You know that watching your weight, quitting smoking, cutting back on fatty foods and exercising regularly will help your heart. But did you know that these steps might also help your brain, and protect your memory? In fact, doctors are beginning to realize just how connected the heart and brain really are. And that connection may help explain many of the severe memory and thinking problems that millions of people experience as they grow older.
Alzheimer’s disease is still the top reason for such problems, which are often grouped together and called dementia. But factors related to the heart and blood vessels play a bigger role than doctors have often thought, says University of Michigan dementia expert Kenneth Langa, M.D., Ph.D.
It all comes down to blood flow. Your brain needs a lot of blood to function correctly, and to keep you on track with thinking, remembering, speaking and recognizing people. But if something happens to that blood flow, those abilities can suffer.
A stroke, high blood pressure, or clogged arteries can all rob your brain, or part of your brain, of its much-needed blood supply. This causes what experts call vascular dementia, which is dementia caused by a blood flow problem in or near the brain.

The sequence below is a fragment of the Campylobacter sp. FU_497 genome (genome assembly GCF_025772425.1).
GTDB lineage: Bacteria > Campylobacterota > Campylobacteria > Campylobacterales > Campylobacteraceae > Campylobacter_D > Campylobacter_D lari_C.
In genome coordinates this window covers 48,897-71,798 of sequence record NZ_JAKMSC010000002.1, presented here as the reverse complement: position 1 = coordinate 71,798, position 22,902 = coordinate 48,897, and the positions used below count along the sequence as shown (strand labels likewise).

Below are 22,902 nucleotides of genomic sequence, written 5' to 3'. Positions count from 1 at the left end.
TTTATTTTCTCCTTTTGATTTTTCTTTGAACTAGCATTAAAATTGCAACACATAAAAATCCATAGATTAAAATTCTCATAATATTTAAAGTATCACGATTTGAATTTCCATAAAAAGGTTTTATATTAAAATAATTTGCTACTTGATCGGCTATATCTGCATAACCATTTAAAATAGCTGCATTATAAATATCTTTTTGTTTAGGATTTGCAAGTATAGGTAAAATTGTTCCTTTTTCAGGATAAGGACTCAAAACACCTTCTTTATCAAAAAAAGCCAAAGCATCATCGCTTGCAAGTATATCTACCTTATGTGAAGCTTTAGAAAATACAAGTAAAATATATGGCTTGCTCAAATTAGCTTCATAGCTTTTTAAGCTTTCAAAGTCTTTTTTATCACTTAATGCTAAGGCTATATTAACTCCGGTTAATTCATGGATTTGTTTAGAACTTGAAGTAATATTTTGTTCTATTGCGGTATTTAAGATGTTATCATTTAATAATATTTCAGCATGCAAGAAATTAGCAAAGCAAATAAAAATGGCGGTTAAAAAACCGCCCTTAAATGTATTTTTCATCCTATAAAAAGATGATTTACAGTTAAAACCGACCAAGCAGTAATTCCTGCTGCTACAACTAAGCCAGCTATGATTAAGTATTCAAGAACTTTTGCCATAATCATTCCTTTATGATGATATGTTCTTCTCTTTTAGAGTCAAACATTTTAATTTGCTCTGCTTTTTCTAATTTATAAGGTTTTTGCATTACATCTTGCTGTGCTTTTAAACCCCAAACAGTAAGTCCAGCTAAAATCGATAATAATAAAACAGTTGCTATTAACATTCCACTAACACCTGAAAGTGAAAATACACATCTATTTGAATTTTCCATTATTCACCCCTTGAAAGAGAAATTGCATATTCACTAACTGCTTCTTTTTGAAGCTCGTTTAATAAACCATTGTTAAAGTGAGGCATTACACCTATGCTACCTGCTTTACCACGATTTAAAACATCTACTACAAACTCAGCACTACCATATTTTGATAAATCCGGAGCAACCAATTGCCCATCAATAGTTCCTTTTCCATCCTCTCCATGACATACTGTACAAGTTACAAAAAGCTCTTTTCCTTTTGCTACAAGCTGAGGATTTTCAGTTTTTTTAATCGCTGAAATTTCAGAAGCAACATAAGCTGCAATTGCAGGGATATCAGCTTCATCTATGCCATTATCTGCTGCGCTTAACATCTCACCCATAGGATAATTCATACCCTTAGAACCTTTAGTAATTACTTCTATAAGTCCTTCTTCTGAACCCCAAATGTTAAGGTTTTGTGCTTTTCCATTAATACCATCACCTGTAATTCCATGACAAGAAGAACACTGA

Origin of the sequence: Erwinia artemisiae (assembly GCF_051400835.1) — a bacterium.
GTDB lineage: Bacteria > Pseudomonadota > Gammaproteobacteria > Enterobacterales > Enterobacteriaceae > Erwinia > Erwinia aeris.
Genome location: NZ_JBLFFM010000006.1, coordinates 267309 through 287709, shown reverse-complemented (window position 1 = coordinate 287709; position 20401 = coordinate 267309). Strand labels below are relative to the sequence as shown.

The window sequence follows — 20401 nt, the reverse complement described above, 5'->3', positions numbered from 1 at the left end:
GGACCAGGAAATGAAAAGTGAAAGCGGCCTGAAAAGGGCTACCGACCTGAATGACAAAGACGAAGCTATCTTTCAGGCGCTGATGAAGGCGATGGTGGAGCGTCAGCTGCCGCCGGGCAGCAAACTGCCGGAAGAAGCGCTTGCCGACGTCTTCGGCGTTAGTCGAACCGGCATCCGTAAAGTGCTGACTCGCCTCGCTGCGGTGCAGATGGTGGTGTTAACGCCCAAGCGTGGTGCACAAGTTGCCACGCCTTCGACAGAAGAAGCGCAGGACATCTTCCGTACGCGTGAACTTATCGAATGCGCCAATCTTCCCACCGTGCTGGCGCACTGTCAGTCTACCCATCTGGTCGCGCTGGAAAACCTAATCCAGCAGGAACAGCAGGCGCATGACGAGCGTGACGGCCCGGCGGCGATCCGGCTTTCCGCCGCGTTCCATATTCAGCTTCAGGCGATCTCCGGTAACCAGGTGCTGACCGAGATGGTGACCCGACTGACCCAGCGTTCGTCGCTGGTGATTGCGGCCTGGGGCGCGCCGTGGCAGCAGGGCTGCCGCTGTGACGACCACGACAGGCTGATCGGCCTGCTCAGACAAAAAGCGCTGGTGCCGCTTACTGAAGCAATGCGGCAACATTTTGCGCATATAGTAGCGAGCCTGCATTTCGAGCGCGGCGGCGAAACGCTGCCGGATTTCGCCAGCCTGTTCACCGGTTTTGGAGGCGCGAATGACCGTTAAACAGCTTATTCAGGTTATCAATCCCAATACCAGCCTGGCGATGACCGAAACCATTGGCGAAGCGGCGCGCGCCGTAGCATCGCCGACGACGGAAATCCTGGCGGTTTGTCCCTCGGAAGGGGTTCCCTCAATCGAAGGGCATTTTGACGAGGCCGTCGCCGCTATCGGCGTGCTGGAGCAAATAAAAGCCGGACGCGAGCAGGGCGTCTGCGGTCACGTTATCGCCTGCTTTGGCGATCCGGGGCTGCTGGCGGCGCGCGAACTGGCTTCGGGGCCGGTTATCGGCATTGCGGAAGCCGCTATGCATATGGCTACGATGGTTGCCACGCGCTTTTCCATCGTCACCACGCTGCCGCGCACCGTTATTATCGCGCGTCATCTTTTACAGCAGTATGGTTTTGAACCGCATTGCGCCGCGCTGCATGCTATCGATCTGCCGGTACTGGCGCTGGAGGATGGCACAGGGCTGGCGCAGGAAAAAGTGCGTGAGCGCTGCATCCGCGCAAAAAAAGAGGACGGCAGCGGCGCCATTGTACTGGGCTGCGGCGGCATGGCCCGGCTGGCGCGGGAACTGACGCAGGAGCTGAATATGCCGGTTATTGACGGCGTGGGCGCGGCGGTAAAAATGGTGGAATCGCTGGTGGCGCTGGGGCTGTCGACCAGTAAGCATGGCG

“Upward of 50 percent of people who have dementia, including many people with Alzheimer’s disease, have some level of these problems going on,” says Langa, a general internist at U-M and the VA Ann Arbor Healthcare System who has studied patterns of dementia in the elderly. “There’s increasing evidence that Alzheimer’s disease often exists along with vascular dementia, especially in people over age 75.” Vascular dementia all by itself may account for 20 percent of all dementia cases.
There is also growing evidence that taking steps to address the health problems that lead to vascular dementia may prevent Alzheimer’s disease as well, says Langa. No matter how old you are, it’s never too late to start.
“The main causes of vascular dementia are the risk factors that affect the blood vessels going to the brain. So strokes, which are the death of some brain cells due to blocked blood flow, are a major cause of vascular dementia, especially when they occur in the thinking parts of the brain,” he explains. “And even if you don’t have a stroke, just the presence of factors like high blood pressure and high cholesterol seem to cause slow damage to brain cells that can end up causing dementia.”